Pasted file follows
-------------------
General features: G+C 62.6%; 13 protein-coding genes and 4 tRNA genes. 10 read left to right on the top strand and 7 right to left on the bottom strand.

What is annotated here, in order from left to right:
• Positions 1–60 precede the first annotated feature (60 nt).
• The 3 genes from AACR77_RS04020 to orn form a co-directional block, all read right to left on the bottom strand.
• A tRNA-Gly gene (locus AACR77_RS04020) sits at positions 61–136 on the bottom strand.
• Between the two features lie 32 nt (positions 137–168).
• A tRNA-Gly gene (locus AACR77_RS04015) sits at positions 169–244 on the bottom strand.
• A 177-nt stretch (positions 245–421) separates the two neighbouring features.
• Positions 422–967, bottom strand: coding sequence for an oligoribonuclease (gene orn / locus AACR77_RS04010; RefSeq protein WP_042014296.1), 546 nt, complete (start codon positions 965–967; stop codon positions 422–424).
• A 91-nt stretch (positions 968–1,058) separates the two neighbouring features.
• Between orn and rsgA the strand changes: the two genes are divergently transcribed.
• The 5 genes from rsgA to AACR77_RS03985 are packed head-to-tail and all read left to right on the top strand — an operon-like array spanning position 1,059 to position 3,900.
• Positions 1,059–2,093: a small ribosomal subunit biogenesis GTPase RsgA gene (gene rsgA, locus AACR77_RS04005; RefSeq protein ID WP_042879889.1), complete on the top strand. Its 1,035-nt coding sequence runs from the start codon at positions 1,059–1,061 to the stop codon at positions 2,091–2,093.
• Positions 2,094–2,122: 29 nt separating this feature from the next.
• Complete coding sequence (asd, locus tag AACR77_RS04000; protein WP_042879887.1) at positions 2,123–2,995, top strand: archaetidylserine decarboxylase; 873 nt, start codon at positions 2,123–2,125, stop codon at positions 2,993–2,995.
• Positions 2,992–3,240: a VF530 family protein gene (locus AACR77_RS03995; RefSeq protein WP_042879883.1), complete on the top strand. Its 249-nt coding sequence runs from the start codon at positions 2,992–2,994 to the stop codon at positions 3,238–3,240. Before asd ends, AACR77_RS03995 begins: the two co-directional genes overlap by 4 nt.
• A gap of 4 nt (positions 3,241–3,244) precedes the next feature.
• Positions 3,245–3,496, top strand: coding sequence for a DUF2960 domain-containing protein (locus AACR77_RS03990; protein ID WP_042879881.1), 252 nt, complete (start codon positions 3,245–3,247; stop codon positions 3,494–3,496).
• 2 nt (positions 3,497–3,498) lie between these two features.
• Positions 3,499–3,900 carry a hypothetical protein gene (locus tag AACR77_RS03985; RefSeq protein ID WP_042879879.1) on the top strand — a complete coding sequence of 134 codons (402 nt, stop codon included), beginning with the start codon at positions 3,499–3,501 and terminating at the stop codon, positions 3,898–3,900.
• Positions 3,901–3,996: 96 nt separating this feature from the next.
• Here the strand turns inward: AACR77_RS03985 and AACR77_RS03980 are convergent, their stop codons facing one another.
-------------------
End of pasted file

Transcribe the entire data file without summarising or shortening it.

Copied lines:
General features: G+C 62.6%; 13 protein-coding genes and 4 tRNA genes. 10 read left to right on the top strand and 7 right to left on the bottom strand.

What is annotated here, in order from left to right:
• Positions 1–60 precede the first annotated feature (60 nt).
• The 3 genes from AACR77_RS04020 to orn form a co-directional block, all read right to left on the bottom strand.
• A tRNA-Gly gene (locus AACR77_RS04020) sits at positions 61–136 on the bottom strand.
• Between the two features lie 32 nt (positions 137–168).
• A tRNA-Gly gene (locus AACR77_RS04015) sits at positions 169–244 on the bottom strand.
• A 177-nt stretch (positions 245–421) separates the two neighbouring features.
• Positions 422–967, bottom strand: coding sequence for an oligoribonuclease (gene orn / locus AACR77_RS04010; RefSeq protein WP_042014296.1), 546 nt, complete (start codon positions 965–967; stop codon positions 422–424).
• A 91-nt stretch (positions 968–1,058) separates the two neighbouring features.
• Between orn and rsgA the strand changes: the two genes are divergently transcribed.
• The 5 genes from rsgA to AACR77_RS03985 are packed head-to-tail and all read left to right on the top strand — an operon-like array spanning position 1,059 to position 3,900.
• Positions 1,059–2,093: a small ribosomal subunit biogenesis GTPase RsgA gene (gene rsgA, locus AACR77_RS04005; RefSeq protein ID WP_042879889.1), complete on the top strand. Its 1,035-nt coding sequence runs from the start codon at positions 1,059–1,061 to the stop codon at positions 2,091–2,093.
• Positions 2,094–2,122: 29 nt separating this feature from the next.
• Complete coding sequence (asd, locus tag AACR77_RS04000; protein WP_042879887.1) at positions 2,123–2,995, top strand: archaetidylserine decarboxylase; 873 nt, start codon at positions 2,123–2,125, stop codon at positions 2,993–2,995.
• Positions 2,992–3,240: a VF530 family protein gene (locus AACR77_RS03995; RefSeq protein WP_042879883.1), complete on the top strand. Its 249-nt coding sequence runs from the start codon at positions 2,992–2,994 to the stop codon at positions 3,238–3,240. Before asd ends, AACR77_RS03995 begins: the two co-directional genes overlap by 4 nt.
• A gap of 4 nt (positions 3,241–3,244) precedes the next feature.
• Positions 3,245–3,496, top strand: coding sequence for a DUF2960 domain-containing protein (locus AACR77_RS03990; protein ID WP_042879881.1), 252 nt, complete (start codon positions 3,245–3,247; stop codon positions 3,494–3,496).
• 2 nt (positions 3,497–3,498) lie between these two features.
• Positions 3,499–3,900 carry a hypothetical protein gene (locus tag AACR77_RS03985; RefSeq protein ID WP_042879879.1) on the top strand — a complete coding sequence of 134 codons (402 nt, stop codon included), beginning with the start codon at positions 3,499–3,501 and terminating at the stop codon, positions 3,898–3,900.
• Positions 3,901–3,996: 96 nt separating this feature from the next.
• Here the strand turns inward: AACR77_RS03985 and AACR77_RS03980 are convergent, their stop codons facing one another.